Short payback period

Foundries often evaluate a melting unit mainly from the aspect of metal yield as the financial bonus of an enhanced metal yield drastically shortens the payback period of the plant and equipment. Other aspects include low energy consumption and low space requirements.
To be able to achieve a high metal yield, the chip material must reside for only a very short time, if at all, on the molten metal bath surface and be drawn as quickly as possible into the metal bath. The longer the time spent by the chips in a hot, oxygen-bearing atmosphere, the greater is the oxidation of the material's surface. The separation of oxide and metal becomes more and more difficult with increasing thickness of the chip's oxide skin and, where it is no longer possible to recover the metal enclosed in the chip, the metallic yield drops significantly. Having a suitable melting technique is therefore an important condition for cost-efficient chip recycling.
Other factors influencing the metallic yield include the alloy type as well as the form and quality of the chips. Both a high amount of fines in the chip charge and a low chip thickness will reduce the yield. The more critical these chip characteristics are, the more important it is to have a technically perfected system for melting the chips. For this reason, a pre-treatment facility that supplies the driest chip material possible should be used upstream of the melting furnace. Moist material not only reduces the metal yield, but also leads to heavy fume generation and soot formation. This, in turn, makes cleaning of the waste gases necessary.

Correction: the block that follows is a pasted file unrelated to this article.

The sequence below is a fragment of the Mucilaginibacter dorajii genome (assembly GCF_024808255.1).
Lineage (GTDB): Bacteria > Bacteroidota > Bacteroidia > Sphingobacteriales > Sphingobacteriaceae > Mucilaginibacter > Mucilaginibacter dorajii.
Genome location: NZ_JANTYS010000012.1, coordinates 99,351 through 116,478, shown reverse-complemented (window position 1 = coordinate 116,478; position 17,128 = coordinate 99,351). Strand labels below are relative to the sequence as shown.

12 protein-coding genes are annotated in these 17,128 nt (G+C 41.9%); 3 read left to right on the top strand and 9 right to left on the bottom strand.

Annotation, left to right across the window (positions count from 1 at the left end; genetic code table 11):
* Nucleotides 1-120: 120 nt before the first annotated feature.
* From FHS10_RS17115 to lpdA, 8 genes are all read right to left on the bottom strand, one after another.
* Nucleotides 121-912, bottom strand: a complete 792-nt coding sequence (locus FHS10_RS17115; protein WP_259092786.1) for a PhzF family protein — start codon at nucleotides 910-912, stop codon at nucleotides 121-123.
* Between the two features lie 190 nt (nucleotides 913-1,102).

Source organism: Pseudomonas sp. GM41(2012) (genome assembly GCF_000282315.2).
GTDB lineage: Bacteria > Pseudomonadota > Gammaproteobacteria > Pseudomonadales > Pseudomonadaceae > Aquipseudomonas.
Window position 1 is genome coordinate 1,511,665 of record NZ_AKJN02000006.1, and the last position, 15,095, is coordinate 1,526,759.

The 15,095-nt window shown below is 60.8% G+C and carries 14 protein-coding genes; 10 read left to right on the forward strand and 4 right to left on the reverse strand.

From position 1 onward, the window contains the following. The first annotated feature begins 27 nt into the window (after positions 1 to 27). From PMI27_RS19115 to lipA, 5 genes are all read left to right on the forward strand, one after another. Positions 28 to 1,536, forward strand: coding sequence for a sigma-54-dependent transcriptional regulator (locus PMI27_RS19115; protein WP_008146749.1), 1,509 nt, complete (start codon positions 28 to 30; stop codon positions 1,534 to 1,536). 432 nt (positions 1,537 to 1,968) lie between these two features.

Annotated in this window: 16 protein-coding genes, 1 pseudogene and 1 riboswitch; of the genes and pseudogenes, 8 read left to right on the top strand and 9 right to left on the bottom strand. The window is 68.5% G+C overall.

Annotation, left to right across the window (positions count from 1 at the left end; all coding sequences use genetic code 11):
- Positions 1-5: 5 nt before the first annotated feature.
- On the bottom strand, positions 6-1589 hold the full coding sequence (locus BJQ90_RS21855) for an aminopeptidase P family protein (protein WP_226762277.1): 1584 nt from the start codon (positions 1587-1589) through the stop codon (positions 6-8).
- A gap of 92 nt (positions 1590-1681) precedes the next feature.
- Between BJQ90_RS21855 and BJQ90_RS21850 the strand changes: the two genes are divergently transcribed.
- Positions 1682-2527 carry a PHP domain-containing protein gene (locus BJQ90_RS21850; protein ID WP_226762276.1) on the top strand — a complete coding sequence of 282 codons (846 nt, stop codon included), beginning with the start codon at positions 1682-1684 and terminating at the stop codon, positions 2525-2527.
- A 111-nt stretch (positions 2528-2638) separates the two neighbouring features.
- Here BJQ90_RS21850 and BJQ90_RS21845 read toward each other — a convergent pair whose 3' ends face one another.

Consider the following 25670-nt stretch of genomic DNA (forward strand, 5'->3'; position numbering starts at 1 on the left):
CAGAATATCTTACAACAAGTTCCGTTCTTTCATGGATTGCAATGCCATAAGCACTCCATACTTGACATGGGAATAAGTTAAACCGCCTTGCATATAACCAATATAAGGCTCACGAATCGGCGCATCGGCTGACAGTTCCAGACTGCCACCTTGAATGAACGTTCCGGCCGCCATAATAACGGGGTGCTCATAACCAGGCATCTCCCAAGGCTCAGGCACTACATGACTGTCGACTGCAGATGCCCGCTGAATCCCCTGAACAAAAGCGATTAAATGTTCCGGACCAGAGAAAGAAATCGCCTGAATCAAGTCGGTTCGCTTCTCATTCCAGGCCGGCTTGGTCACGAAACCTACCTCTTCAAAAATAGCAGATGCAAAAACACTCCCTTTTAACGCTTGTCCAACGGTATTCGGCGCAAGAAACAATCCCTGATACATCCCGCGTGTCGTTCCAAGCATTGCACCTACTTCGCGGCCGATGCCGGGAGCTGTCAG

Melting under exclusion of air

Mainz-Kastel based StrikoWestofen GmbH uses a metal pump fitted with the Lotuss® system from Metaullics Systems Co., Solon/USA, for maximum metal yield. The system fulfils the chip melting technology requirements very well by drawing the fed in chip material straight under the metal bath surface, where it melts under exclusion of air, comparable to immersion melting.
For this application the foundry systems manufacturer has upgraded the STRIKOMELTER® with a refractory lined chip pocket, fitted on the front side, to accommodate the mechanical metal pump and the Lotuss® system (Figure 1). The block for the latter is a permanent cast-in part of the pocket. The pump rests on steel beams and can be easily raised out of the metal bath for maintenance or cleaning purposes. The Lotuss® system and pump form one process unit. The pump draws in the metal from the furnace's holding chamber and feeds it into the Lotuss® system. Its shape which has a tangential inlet and an outlet centrally located in the bottom generates a so-called vortex and, as a result, a downward flow of metal which draws the chips rapidly beneath the metal bath surface, melting them under exclusion of air. The circulation of the metal leads to a thermal as well as chemical homogenisation of the metal bath. The continuous movement of the metal bath is coupled with a reduction of the bath-heating energy requirement to nominal and with high tapping temperature consistency. By varying the delivery rate of the metal pump it is possible to adjust the system to the chip quality and required melting rate and to optimise effectiveness and cost-efficiency.

Furnace with chip pre-treatment